Like Haley’s previous Netflix feature, this is very much an emotional rollercoaster that’ll share its heartbreak and hopefulness at regular intervals, although this movie probably doesn’t need to come with a trigger warning for some of its themes as All The Bright Places did. There are things that happen in this movie which would make anyone have a emotional breakdown if they were in the characters’ shoes, but also things that reaffirm a person’s undying hope in humanity, in ways that you could certainly argue are cheesy and unrealistic, but at least leave you with a legitimately warm feeling in your heart as opposed to feeling utterly miserable throughout the entirety of it. Haley ensures this by setting a fair tonal balance between schmaltzy feel-good drama and honest, down-to-earth filmmaking, complete with authentic characters who react to certain situations like most normal people would, and a story that is told in a straightforward but never disingenuous manner. The result is a film that is easy for anyone to watch and absorb its powerful messages, while also taking them through the expected emotions without feeling too forced or manipulative, and for the younger crowd it’s perhaps a vital movie to put on for them, if only to teach them the value of both giving and receiving help.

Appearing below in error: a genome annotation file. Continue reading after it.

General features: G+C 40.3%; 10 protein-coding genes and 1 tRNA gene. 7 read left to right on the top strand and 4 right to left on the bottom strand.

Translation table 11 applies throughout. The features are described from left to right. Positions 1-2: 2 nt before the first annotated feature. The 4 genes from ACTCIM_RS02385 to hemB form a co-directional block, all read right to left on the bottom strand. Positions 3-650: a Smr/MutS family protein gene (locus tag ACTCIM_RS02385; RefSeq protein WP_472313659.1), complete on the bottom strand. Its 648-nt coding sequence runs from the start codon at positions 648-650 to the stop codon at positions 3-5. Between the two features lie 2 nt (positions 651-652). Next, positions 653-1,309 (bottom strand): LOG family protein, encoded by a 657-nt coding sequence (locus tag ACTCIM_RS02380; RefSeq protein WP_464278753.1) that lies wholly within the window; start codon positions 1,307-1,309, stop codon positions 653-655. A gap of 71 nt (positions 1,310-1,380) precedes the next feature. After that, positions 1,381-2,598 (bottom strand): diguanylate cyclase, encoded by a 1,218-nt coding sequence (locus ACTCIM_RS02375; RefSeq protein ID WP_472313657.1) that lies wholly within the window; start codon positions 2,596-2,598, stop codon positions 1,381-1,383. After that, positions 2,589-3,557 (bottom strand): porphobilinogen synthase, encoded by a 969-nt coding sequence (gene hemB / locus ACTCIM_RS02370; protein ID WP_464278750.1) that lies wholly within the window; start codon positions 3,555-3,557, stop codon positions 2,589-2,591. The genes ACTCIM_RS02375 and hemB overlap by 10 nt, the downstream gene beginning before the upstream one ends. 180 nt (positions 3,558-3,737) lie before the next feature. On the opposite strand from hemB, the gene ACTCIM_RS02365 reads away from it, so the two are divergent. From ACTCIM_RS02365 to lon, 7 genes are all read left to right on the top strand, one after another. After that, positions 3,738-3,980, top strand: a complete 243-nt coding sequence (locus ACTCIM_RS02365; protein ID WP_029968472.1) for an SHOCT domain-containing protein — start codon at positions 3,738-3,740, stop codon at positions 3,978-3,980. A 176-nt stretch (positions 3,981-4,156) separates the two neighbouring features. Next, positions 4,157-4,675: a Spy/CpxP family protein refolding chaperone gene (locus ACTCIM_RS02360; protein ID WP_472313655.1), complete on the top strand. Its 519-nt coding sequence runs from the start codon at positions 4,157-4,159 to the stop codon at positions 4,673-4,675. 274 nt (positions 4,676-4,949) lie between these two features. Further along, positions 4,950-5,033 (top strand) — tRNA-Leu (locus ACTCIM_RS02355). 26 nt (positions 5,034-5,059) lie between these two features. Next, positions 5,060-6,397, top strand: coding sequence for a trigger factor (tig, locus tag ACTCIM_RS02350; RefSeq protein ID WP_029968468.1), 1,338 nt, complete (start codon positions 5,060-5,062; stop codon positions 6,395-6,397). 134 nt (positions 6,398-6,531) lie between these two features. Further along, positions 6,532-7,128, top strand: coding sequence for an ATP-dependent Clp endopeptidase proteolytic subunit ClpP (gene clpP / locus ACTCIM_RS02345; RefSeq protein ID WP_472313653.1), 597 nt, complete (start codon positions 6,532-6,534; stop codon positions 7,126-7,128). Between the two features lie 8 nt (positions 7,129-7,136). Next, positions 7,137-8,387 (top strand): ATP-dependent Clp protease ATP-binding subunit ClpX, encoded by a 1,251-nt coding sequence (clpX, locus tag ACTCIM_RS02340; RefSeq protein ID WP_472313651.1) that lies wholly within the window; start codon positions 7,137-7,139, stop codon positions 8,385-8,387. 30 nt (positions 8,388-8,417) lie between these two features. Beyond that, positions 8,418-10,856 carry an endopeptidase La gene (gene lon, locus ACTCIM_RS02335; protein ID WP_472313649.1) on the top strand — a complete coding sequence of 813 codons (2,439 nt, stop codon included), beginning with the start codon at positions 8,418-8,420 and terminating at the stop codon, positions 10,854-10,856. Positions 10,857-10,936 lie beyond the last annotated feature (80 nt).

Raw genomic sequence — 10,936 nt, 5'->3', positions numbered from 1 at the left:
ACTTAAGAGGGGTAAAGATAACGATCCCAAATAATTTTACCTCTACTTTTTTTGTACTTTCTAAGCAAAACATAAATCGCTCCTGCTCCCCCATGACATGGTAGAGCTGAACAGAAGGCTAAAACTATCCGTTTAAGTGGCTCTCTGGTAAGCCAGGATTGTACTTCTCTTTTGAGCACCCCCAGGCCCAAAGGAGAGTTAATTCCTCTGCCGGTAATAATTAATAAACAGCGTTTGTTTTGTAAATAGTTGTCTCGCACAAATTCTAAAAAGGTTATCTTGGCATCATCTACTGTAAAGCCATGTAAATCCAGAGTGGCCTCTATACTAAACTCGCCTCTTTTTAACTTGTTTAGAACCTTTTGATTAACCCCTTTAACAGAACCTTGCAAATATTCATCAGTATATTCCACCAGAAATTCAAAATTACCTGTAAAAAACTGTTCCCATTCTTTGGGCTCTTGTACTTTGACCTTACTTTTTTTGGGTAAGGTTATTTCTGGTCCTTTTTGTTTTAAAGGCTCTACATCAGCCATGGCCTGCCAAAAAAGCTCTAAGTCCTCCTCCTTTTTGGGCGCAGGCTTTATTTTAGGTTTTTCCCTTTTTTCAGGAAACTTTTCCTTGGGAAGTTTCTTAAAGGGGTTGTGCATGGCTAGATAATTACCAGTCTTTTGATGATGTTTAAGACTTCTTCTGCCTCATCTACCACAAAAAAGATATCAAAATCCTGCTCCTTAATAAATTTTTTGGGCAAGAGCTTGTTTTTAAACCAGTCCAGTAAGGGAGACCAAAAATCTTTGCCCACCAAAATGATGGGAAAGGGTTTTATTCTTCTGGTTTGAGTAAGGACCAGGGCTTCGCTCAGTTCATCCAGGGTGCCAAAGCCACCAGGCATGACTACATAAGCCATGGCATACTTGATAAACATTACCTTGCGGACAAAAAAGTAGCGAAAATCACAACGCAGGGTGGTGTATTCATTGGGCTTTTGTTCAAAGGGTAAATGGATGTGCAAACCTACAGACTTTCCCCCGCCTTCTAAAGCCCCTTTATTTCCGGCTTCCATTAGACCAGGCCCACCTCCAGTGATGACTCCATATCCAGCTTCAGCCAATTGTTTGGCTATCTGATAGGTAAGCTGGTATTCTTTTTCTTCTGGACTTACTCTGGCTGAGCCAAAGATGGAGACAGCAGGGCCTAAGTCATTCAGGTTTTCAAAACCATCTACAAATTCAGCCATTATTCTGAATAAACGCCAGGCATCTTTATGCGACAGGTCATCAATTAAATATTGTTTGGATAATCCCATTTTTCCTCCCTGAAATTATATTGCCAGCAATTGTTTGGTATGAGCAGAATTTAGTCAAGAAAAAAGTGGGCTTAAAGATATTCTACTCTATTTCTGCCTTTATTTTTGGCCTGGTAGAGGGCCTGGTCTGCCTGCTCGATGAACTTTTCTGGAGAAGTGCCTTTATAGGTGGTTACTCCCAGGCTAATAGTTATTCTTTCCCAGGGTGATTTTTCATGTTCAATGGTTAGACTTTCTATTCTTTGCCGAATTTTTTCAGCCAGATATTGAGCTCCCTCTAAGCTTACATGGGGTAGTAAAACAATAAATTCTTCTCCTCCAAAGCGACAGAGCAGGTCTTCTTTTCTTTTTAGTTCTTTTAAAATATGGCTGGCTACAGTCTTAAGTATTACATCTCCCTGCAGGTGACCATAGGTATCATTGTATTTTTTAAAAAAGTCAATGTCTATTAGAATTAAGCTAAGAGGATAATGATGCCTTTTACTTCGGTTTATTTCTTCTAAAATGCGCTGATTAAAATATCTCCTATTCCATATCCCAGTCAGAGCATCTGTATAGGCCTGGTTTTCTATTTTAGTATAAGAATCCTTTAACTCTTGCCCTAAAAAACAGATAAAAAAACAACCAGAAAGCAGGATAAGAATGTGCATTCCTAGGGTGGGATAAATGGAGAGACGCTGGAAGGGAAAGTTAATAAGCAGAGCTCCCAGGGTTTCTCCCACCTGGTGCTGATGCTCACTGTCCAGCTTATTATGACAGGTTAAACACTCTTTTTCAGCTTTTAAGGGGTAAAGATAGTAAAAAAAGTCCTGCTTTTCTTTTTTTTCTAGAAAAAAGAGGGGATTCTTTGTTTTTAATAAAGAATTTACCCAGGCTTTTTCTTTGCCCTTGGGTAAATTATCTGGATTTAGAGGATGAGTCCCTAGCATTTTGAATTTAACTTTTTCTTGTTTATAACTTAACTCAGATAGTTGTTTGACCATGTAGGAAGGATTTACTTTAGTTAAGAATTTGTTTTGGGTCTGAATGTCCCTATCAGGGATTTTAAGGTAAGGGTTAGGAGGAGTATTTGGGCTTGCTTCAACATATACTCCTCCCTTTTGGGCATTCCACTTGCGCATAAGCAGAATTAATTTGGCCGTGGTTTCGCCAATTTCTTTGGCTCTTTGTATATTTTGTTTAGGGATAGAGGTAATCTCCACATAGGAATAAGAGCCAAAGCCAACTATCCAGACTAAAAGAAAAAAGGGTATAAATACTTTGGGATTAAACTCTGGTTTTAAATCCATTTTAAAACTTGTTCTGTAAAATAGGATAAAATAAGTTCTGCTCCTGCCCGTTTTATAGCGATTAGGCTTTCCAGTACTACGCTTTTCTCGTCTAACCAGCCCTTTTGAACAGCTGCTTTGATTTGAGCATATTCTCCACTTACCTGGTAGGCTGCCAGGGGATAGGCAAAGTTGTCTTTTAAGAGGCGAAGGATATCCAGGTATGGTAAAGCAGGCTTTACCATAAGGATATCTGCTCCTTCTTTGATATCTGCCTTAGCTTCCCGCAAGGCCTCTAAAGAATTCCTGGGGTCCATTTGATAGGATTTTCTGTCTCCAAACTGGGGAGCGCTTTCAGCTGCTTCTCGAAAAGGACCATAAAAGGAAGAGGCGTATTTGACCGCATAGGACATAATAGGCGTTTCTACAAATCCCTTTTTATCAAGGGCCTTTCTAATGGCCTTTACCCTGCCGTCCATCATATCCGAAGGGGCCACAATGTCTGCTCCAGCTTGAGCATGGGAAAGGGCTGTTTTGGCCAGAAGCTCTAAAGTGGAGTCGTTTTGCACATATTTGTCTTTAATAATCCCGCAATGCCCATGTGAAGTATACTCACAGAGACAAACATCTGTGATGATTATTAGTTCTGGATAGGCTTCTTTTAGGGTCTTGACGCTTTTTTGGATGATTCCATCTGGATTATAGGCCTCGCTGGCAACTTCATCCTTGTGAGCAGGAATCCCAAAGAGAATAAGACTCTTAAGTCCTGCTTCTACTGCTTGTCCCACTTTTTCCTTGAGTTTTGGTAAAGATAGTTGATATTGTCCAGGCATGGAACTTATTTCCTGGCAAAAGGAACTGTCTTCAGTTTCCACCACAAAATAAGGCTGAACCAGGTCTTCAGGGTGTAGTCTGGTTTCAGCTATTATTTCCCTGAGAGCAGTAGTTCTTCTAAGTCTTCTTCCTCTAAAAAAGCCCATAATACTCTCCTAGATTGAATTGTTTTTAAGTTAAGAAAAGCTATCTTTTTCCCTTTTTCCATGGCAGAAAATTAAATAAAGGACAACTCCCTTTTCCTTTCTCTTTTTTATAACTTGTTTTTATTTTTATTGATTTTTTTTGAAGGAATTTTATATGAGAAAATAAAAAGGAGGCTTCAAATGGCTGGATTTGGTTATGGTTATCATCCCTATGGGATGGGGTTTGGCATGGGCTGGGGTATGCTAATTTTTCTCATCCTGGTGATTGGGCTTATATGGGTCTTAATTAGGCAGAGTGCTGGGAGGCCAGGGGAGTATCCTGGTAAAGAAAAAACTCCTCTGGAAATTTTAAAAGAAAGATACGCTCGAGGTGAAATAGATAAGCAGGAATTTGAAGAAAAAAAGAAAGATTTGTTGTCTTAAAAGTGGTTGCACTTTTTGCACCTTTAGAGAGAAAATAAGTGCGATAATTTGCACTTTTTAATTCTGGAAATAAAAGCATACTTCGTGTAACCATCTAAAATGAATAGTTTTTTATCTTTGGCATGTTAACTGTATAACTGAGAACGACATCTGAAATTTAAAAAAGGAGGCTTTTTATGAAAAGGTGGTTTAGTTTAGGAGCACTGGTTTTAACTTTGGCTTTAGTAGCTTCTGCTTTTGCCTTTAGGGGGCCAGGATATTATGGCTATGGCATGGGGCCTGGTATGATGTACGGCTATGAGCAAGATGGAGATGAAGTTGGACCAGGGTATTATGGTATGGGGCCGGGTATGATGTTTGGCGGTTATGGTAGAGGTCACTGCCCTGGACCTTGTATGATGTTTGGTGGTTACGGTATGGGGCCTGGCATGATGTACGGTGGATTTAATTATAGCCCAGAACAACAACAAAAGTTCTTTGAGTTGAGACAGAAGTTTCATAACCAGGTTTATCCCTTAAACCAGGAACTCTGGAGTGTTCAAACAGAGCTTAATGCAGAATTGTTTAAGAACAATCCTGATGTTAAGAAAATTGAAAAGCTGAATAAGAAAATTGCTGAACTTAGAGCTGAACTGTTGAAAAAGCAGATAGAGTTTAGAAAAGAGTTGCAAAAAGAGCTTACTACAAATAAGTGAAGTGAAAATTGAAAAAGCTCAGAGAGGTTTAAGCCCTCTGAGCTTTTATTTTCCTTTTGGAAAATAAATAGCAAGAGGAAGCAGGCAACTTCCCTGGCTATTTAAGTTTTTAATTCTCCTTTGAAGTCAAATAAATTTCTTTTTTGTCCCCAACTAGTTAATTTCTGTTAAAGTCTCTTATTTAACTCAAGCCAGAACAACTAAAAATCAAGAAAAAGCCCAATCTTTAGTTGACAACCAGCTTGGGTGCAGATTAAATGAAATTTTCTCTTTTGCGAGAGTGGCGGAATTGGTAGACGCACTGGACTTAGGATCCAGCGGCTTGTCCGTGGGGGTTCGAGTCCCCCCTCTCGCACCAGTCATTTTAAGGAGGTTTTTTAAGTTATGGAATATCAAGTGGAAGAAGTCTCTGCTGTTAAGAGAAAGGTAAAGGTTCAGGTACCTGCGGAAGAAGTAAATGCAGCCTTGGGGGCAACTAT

While I wouldn’t go so far as to say that this is one of the year’s best films by any means, All Together Now is an effective drama that hits as many of the right notes as it can, with an endless amount of charm and likeability that really sets itself apart from the numerous other teen movies that like to sprinkle a little too much saccharine onto its product. On another note, it’s perhaps one of the few roles outside of SNL that Fred Armisen has played – he’s the school’s drama teacher who Amber confides in on several occasions – where he’s actually human for once and not some weird exaggerated cartoon, which he ironically achieved by starring alongside an actress best known for playing a cartoon. It just goes to show the immense talent and star-quality ambitions that Auli’I Cravalho sets for herself here, and hopefully for everything she does in the future.
SO, TO SUM UP…
All Together Now is an emotional teen drama which is lent a genuine and humble tone by director and co-writer Brett Haley that ensures it doesn’t completely fall into saccharine territory, as does an outstanding lead turn by Auli’I Cravalho whose immense charm and likeability lends the film and her character a great level of humanity that sets itself apart from most of the other films of its calibre.